A phrase from an interview of BjarneStroustrup
. See question number 9.
Of course, the statement assumes that all complexity is inherent. Time for a reread of NoSilverBullet and thoughts about EssentialComplexity and AccidentalComplexity. ---GlennVanderburg
From the context, I got the (subjective) impression that he was
referring to essential complexity. YMMV. --FalkBruegmann
He was almost certainly referring to complexity that he saw as essential; it would be silly for him not to be. There is a question as to whether he is correct about that; I used to think so, but I'm pretty sure it's the other way these days, and that at least some of the complexity referred to is artificial. -- GrahamHughes
Nevertheless, I get the impression that he is right. The complexity of a program comes from two places: (1) the complexity of the problem the program is intended to solve (EssentialComplexity
), and (2) the complexity of the programming language, the virtual machine, etc. (AccidentalComplexity
Sometimes, a programming language can eliminate much of the complexity of a program because it already has a library that is close to the problem domain. Sometimes, the programming language has few libraries, but it allows you to organize your code in such a way that the complexity is manageable. Some programming languages (such as pure assembly) do not provide facilities for you to organize your code; your organization must appear in the form of comments and spacing and is not visible in the language itself. And sometimes a RestrictedProgrammingLanguage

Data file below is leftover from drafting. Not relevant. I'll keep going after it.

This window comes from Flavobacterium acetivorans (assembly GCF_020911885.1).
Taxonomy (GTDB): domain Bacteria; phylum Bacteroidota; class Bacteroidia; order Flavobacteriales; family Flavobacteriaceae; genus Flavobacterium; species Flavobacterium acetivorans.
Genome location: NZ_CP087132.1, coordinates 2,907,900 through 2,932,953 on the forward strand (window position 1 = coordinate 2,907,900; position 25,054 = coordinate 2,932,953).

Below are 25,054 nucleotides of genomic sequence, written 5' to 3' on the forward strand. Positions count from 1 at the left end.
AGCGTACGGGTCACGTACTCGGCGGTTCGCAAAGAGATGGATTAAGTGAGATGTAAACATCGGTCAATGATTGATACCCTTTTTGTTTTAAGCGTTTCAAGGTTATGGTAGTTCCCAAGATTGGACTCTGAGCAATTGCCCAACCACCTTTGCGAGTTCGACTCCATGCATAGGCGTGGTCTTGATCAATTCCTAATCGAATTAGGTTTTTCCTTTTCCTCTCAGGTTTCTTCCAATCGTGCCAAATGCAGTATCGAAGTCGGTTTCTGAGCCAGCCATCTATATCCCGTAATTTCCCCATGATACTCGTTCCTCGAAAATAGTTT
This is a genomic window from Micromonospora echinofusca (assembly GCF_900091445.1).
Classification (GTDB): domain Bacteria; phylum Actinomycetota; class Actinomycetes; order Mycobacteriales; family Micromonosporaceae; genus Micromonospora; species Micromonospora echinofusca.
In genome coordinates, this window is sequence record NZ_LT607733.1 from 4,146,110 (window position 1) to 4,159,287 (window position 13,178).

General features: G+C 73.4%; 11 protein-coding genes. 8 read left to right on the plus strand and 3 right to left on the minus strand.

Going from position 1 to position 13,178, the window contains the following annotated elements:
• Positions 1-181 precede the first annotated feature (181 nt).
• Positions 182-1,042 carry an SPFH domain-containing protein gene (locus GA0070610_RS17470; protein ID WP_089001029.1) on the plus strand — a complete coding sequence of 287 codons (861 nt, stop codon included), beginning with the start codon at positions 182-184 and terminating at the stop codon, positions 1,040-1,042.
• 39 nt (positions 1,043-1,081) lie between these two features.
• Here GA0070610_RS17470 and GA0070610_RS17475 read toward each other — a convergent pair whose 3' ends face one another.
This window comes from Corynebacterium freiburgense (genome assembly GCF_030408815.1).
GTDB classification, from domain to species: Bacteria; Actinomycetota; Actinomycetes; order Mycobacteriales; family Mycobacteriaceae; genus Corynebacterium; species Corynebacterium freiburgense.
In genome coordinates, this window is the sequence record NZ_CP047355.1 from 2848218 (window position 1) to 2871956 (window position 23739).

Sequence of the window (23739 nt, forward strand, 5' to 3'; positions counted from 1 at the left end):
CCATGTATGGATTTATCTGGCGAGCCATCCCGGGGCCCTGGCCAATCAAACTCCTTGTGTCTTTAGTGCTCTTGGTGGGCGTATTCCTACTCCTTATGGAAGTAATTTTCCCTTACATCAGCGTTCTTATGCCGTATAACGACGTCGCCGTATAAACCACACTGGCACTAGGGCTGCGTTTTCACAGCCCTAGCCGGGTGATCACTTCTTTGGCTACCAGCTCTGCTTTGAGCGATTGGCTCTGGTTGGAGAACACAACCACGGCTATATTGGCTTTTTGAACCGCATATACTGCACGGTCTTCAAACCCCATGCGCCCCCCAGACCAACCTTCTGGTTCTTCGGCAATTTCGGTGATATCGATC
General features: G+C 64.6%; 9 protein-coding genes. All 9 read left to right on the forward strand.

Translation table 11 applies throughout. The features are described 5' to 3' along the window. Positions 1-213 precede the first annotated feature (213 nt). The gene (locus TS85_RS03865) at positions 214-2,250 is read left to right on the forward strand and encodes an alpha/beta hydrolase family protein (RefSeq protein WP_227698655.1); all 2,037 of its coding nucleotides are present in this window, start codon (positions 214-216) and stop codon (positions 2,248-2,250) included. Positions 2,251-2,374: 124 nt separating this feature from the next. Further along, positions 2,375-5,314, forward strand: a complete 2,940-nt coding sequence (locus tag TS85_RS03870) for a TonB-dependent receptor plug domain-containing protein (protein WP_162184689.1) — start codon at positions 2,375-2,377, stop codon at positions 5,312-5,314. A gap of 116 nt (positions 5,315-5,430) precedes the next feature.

has been designed under the assumption that you will never need to organize the complexity of your program in the way you are thinking, and that the language should prevent you from organizing it that way. -- EdwardKiser
What are the techniques that can get rid of essential complexity? Ignoring of course that what is artificial and what is essential is a judgment call.
In particular, make sure you understand what the customer really wants, which may be much less than you imagine.
Delay doesn't decrease complexity.
Sounds like a trick question. If the complexity is "essential," then of course it cannot be eliminated. I, find, most complexity is not essentially, but either an explicit choice or forced by lack of knowledge of an alternative.
[Use better models/abstractions. Complexity can be a sign that you're using the wrong tools.]
I have shoved complexity into EmergentBehavior
before. That leads to quite impressive results. It's also nice to eat complexity with function pointers (or Delegates in DotNet